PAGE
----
Why worry about sex offenders on Halloween? Research shows no evidence of increased child sex abuse on Halloween and no evidence that a child was ever a victim of sexual abuse by a stranger while out trick-or-treating. This makes perfect sense, because government data shows the vast majority (about 93%) of sex crimes against children are not committed by strangers but by family members or acquaintances....
The false dichotomy of evil adults and innocent children and families prevents children from meeting their neighbors and becoming part of a community. Sex offenders are subject to more post-punishment restrictions than any other ex-offenders, and have lower recidivism rates. Halloween sex offender laws, and rampant media coverage of the threat of sex offenders on Halloween and throughout the year, is creating a neurotic and fearful generation of kids who grow up thinking they are helpless prey facing threats from real monsters. Children are safest when they know their neighbors, and Halloween is a good opportunity to meet others in the community. There are some actual threats to child safety on Halloween -- like an increase in pedestrian car accidents -- but sex offenders and poisoned candy aren't among them.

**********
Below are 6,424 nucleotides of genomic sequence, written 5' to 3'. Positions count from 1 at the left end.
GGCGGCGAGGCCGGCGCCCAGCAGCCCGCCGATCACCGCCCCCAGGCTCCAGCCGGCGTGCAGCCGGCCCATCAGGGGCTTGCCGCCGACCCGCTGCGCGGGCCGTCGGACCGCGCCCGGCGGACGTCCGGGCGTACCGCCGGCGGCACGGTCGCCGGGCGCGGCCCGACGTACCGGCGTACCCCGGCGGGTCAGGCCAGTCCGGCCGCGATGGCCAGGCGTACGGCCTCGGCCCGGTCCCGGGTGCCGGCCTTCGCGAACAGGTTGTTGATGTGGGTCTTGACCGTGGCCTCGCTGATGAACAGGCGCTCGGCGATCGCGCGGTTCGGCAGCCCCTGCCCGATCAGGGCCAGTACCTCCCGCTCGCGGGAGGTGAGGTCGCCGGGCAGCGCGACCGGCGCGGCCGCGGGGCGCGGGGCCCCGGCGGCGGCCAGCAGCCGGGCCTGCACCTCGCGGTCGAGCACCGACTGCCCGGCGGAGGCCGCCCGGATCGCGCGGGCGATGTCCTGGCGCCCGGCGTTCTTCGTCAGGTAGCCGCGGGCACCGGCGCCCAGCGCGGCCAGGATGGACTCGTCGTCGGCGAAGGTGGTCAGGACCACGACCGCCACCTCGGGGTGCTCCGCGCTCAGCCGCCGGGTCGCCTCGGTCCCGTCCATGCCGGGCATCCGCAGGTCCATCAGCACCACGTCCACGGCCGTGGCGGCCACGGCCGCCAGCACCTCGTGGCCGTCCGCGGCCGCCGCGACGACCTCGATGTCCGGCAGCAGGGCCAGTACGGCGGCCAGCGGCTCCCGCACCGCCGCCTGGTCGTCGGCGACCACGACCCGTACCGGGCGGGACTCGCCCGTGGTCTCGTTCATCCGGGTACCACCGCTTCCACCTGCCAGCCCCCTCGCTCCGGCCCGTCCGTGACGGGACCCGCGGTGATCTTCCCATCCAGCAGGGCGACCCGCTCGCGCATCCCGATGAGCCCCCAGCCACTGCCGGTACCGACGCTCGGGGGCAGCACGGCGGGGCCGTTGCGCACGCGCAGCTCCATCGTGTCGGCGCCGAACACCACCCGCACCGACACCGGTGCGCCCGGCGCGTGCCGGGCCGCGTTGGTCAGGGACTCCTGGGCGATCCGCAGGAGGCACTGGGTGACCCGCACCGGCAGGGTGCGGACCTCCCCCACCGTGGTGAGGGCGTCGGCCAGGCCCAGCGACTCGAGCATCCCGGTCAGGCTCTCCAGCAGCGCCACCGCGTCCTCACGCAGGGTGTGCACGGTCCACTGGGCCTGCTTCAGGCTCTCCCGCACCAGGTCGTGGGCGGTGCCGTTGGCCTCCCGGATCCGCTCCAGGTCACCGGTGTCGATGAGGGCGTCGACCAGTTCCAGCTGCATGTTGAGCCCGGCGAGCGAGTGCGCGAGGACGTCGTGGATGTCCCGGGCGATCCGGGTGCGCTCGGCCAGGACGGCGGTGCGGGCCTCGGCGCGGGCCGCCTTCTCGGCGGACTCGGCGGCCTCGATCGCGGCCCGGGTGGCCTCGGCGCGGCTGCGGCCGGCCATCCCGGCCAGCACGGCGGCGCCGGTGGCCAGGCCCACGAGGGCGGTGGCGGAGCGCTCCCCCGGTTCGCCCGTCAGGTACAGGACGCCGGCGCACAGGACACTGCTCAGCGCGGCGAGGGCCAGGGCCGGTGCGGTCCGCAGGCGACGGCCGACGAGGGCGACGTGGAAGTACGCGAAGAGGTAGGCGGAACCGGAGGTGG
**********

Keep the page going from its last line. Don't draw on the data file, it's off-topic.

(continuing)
Monday, October 21, 2013
Alabama legislators proposing adult day-care "clusters" for sex offendersAs reported in this local article, headlined "Bill Proposes Licensed Residential Sex Offender Clusters," legislators in Alabama are considering a new innovation in the monitoring of sex offenders. Here are the details:
Some Alabama State Representatives are hoping a proposed bill will change the laws surrounding where convicted sexual predators are able to live together. Representatives Kurt Wallace and Paul Beckman are sponsoring the proposal that would make it against the law for sexual predators to live together unless it’s in what they’re calling a licensed, regulated residential sex offender cluster.
The proposed bill is similar to a bill passed into law earlier this year by the Alabama State Legislature. Alabama State Senator Arthur Orr is the sponsor of that bill. It encompasses Morgan County, while the proposed bill will cover the entire state.